Trauma-Informed Yoga (TIY) Helps Women Who Are Struggling with Substance Use and Eating Disorders

Chicago, July 07, 2022 (GLOBE NEWSWIRE) -- Trauma-informed yoga (TIY) approaches the practice of yoga through a lens that is needed for symptoms of trauma, which is often part of substance use and eating disorders. Yoga is particularly useful for these disorders because it encourages a mindful focus on oneself to be in the present moment. It also cues mindful breath to yoga movement from a trauma-informed approach that has been reported to reduce anxiety and depression. 

“Trauma resides in the body,” said Elisabeth Nuesser, E-RYT, TIY, RCYT, trauma-informed yoga facilitator at Timberline Knolls. “Those traumatic experiences become embedded, not only from a psychological stance, but also physiologically. The fascia system (connective tissue that surround and hold every organ, blood vessel, bone, nerve fiber, and muscle) also activates, and that energy gets stuck in bodily systems. This can lead to substance use and eating disorders. By practicing TIY and utilizing breathwork, yoga postures, and mindfulness, this energy can be released from the body, and healing is restored.”

Women who have experienced trauma often have a difficult time attuning to their bodies. Therefore, there is a great disruption within their regulatory system that then creates intensity for them to be able to withstand physical, sensory, or emotional experiences within their bodies. Trauma-informed yoga paves a healing pathway for women who are struggling with an eating disorder by offering a gentler approach that is nondirective verbiage, which, in turn, empowers the person and allows them to be curious about the decisions they make about their body in a safe, inviting environment.

Yoga is also a holistic modality for eating disorders because it increases awareness of the mind/body connection. Women who struggle with an eating disorder tend to ruminate on perfectionism and negative self-talk. Mindfulness practices in yoga relax their mind and support their parasympathetic nervous system.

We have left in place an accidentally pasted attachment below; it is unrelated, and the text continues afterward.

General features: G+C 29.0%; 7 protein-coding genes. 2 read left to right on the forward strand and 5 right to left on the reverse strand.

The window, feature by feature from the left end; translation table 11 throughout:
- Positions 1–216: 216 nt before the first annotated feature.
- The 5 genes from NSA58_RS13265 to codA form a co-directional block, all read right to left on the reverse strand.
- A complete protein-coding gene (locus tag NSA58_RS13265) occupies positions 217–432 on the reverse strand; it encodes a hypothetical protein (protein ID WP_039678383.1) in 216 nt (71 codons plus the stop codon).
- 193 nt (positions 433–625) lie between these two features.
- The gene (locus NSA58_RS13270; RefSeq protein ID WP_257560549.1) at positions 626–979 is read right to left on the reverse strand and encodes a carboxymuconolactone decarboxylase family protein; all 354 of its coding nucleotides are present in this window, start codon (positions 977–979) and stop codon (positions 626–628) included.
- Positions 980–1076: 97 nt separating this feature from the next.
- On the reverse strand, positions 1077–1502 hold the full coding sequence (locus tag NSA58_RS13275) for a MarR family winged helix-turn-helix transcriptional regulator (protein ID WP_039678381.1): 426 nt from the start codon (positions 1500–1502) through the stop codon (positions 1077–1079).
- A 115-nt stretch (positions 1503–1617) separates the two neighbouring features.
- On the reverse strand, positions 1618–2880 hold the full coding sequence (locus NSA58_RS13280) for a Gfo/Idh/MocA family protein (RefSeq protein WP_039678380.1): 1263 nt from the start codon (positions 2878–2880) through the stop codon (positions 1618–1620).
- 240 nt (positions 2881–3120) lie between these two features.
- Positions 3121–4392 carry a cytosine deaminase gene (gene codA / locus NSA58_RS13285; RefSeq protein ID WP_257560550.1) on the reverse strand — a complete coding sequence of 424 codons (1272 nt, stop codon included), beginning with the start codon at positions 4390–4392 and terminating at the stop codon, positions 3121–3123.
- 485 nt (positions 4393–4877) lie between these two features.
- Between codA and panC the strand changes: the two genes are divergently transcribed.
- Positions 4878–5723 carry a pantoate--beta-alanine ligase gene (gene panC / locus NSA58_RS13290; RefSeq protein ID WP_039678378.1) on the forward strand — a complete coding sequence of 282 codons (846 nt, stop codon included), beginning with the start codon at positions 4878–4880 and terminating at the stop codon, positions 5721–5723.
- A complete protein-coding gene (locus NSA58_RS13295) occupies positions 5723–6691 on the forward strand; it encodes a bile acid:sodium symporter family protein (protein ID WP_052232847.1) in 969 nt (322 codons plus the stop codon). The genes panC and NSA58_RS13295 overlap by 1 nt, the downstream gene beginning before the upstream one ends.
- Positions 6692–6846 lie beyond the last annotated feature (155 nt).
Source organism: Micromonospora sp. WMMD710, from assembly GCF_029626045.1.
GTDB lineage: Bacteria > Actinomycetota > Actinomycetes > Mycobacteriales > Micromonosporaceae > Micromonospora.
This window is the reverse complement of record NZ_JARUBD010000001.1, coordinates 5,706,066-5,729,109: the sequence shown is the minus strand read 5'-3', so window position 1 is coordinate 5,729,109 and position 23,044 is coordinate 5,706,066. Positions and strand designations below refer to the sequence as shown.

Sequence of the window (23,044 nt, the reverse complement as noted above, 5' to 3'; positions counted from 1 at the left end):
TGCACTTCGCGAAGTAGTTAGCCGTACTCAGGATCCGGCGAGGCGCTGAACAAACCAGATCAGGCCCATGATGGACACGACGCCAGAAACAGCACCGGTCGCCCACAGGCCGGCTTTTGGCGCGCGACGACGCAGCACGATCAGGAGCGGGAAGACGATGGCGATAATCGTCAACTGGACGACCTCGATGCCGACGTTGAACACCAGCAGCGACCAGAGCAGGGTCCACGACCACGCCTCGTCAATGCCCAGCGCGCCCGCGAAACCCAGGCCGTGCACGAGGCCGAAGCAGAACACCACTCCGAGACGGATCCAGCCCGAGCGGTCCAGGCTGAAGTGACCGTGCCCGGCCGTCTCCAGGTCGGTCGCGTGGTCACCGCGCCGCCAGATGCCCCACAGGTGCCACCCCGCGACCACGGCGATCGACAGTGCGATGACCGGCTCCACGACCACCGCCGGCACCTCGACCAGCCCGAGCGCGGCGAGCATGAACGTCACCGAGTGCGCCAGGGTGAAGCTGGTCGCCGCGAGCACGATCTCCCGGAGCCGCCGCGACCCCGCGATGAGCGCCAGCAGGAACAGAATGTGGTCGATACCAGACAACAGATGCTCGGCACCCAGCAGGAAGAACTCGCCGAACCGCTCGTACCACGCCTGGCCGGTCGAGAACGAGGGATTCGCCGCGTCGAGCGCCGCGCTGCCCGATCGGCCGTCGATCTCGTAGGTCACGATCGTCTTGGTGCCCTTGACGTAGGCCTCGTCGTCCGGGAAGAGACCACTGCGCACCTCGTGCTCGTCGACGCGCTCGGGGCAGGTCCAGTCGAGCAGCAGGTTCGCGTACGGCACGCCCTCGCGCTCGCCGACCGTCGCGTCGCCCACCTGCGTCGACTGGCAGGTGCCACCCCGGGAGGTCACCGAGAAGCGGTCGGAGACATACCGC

Yoga poses recommended for substance use disorders and eating disorders include:

1. Mountain pose: This pose is one of the easiest yoga postures for individuals to learn and get into. It helps combat mental health concerns and disorientation, improves balance by grounding to the earth, and helps with gut health.

2. Cobra pose: This pose helps with digestive issues like constipation, improves mental clarity, and has calming effects. This pose can also help with cravings.

3. Seated forward fold: This pose is also very calming for the central nervous system. Holding this pose for three to five minutes can counteract an impulse when having a craving to use.

“When you are in recovery working through addictive behaviors, you are processing through a great deal of discomfort,” adds Nuesser. “When your sympathetic nervous system is consistently on the ‘go,’ one cannot remain present — there is a total disconnect from the mind and body. When practicing yoga led by a trauma-informed yoga facilitator, these discomforts start to take a new experience within. These new experiences increase the behavior threshold in a positive and safe way. Those prior discomforts once lived now unfold into relaxation, calmness, acceptance, and the brain neurotransmitter — GABA — is released. All of these combined create healthy triggers that transcend into total body/mind wellness.” 

About Timberline Knolls:

Timberline Knolls is a leading residential treatment center for women and adolescent girls age 12 and older who are struggling with eating disorders, substance abuse, trauma, and mood and co-occurring disorders. Located in suburban Chicago on a picturesque, 43-acre wooded campus, Timberline Knolls provides residents with excellent clinical care from a highly trained professional staff. An adult partial hospitalization program (PHP) and intensive outpatient program (IOP) with supportive housing are also available in nearby Orland Park, Ill., for women to step down or directly admit. For more information about Timberline Knolls Residential Treatment Center, call (877) 257-9611. We are also on Facebook – Timberline Knolls, LinkedIn – Timberline Knolls, and Twitter – @TimberlineToday.



Elisabeth Nuesser E-RYT, TIY, RCYT

Contact Data